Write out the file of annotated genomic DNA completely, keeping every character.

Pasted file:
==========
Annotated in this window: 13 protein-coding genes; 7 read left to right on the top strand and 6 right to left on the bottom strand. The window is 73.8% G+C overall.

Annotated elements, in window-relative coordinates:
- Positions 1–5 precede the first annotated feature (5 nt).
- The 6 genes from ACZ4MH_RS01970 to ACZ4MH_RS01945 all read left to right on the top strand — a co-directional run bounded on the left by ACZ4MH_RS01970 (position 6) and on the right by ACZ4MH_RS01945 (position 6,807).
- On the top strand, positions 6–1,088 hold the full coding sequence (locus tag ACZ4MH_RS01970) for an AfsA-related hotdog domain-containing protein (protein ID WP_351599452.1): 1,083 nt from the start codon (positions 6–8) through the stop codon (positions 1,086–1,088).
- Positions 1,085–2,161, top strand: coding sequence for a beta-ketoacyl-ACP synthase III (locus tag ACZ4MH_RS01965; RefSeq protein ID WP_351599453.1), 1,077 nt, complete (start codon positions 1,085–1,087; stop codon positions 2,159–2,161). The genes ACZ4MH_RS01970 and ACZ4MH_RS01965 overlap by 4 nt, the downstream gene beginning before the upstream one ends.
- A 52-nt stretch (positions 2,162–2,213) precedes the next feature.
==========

Annotated in this window: 13 protein-coding genes; 7 read left to right on the top strand and 6 right to left on the bottom strand. The window is 73.8% G+C overall.

Annotated elements, in window-relative coordinates:
- Positions 1–5 precede the first annotated feature (5 nt).
- The 6 genes from ACZ4MH_RS01970 to ACZ4MH_RS01945 all read left to right on the top strand — a co-directional run bounded on the left by ACZ4MH_RS01970 (position 6) and on the right by ACZ4MH_RS01945 (position 6,807).
- On the top strand, positions 6–1,088 hold the full coding sequence (locus tag ACZ4MH_RS01970) for an AfsA-related hotdog domain-containing protein (protein ID WP_351599452.1): 1,083 nt from the start codon (positions 6–8) through the stop codon (positions 1,086–1,088).
- Positions 1,085–2,161, top strand: coding sequence for a beta-ketoacyl-ACP synthase III (locus tag ACZ4MH_RS01965; RefSeq protein ID WP_351599453.1), 1,077 nt, complete (start codon positions 1,085–1,087; stop codon positions 2,159–2,161). The genes ACZ4MH_RS01970 and ACZ4MH_RS01965 overlap by 4 nt, the downstream gene beginning before the upstream one ends.
- A 52-nt stretch (positions 2,162–2,213) precedes the next feature.